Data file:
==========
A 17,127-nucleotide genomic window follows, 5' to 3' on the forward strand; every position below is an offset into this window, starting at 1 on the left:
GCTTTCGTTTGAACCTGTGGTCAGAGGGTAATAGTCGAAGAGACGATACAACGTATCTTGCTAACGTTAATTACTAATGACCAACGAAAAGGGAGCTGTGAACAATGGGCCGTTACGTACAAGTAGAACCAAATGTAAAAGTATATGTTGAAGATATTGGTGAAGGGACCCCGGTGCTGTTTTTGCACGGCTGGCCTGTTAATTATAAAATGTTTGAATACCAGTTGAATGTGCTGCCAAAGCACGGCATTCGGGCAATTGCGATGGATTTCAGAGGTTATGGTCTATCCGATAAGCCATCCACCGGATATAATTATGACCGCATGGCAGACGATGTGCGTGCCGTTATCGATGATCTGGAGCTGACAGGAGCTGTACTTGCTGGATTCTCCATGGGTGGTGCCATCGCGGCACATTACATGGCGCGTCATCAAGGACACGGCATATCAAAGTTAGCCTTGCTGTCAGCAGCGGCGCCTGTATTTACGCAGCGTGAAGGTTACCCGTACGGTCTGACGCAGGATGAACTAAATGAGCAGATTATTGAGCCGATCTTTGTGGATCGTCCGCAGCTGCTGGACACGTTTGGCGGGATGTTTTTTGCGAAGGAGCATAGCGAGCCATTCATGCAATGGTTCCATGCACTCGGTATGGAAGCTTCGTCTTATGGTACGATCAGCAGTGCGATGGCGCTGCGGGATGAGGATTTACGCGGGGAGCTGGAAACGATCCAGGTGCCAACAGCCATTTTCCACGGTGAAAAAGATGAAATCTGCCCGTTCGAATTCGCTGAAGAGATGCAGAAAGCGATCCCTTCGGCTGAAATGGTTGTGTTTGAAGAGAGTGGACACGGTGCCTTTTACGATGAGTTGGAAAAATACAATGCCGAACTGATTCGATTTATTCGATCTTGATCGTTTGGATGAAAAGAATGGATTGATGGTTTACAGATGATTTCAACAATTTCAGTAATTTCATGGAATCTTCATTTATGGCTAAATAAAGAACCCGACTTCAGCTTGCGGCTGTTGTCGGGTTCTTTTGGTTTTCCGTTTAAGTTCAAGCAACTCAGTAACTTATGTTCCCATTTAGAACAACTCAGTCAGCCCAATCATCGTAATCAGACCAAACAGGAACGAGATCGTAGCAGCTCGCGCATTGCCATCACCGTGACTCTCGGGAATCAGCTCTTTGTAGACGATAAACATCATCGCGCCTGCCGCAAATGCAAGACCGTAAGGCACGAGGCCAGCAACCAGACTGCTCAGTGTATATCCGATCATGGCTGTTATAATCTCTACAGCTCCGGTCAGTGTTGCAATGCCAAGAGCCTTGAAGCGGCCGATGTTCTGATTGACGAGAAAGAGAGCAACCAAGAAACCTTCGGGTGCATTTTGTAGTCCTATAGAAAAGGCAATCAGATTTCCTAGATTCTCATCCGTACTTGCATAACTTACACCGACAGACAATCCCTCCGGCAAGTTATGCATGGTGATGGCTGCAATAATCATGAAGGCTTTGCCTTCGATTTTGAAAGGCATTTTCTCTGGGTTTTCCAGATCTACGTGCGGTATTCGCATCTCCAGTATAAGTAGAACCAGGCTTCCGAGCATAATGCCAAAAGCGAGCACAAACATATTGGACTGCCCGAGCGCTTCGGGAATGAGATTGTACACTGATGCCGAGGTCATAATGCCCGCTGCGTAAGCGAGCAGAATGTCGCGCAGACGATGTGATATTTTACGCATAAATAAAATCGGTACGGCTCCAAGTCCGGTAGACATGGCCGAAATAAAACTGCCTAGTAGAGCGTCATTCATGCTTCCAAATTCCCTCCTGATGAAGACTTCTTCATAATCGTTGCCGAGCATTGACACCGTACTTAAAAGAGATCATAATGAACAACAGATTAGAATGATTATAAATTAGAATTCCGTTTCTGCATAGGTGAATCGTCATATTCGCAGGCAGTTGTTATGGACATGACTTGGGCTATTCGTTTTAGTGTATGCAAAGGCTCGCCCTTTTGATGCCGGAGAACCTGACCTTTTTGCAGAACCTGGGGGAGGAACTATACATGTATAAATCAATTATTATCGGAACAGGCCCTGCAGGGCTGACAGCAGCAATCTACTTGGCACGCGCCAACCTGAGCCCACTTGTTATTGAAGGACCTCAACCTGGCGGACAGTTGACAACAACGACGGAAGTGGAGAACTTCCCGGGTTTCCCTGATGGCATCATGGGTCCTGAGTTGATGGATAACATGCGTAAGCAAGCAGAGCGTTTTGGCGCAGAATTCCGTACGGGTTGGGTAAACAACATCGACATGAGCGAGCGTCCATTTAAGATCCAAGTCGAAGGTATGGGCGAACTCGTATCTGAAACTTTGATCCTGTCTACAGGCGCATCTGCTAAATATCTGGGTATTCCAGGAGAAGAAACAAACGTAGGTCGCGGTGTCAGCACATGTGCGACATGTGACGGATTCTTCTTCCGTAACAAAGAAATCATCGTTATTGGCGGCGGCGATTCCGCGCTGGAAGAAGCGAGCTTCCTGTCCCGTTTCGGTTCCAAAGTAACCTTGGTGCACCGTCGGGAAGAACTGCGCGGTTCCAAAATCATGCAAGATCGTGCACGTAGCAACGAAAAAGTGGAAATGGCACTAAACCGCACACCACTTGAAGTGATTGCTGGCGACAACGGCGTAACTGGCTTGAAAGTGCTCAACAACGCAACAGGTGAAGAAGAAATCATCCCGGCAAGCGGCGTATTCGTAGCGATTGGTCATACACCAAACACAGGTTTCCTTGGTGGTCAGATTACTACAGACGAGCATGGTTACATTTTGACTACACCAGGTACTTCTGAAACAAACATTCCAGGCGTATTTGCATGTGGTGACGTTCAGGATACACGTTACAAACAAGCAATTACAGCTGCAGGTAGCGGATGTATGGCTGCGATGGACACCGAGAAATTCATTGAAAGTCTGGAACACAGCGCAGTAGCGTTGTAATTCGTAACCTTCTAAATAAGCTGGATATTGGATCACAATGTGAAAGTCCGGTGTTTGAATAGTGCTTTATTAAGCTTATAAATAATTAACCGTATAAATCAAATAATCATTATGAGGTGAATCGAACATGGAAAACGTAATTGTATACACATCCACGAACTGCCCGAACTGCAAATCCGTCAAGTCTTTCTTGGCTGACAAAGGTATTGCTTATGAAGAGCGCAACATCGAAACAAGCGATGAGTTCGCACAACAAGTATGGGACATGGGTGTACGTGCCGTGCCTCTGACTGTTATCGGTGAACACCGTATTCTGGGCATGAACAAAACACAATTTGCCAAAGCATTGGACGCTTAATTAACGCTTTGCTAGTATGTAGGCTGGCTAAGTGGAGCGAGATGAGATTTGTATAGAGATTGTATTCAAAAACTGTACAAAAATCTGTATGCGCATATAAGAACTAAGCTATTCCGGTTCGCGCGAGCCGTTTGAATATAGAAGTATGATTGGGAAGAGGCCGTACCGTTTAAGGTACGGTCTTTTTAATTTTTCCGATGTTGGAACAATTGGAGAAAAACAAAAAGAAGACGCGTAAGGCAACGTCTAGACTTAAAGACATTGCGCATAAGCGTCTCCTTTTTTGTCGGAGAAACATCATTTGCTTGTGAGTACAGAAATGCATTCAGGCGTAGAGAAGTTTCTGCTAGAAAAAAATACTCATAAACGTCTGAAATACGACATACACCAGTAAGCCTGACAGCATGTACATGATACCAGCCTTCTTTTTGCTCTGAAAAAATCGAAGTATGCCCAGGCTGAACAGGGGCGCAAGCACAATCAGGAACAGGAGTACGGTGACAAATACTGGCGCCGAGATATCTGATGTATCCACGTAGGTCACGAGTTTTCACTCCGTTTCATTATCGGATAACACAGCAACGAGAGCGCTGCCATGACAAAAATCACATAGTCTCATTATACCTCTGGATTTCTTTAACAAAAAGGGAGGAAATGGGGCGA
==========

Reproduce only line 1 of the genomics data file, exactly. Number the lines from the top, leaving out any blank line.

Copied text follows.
A 17,127-nucleotide genomic window follows, 5' to 3' on the forward strand; every position below is an offset into this window, starting at 1 on the left: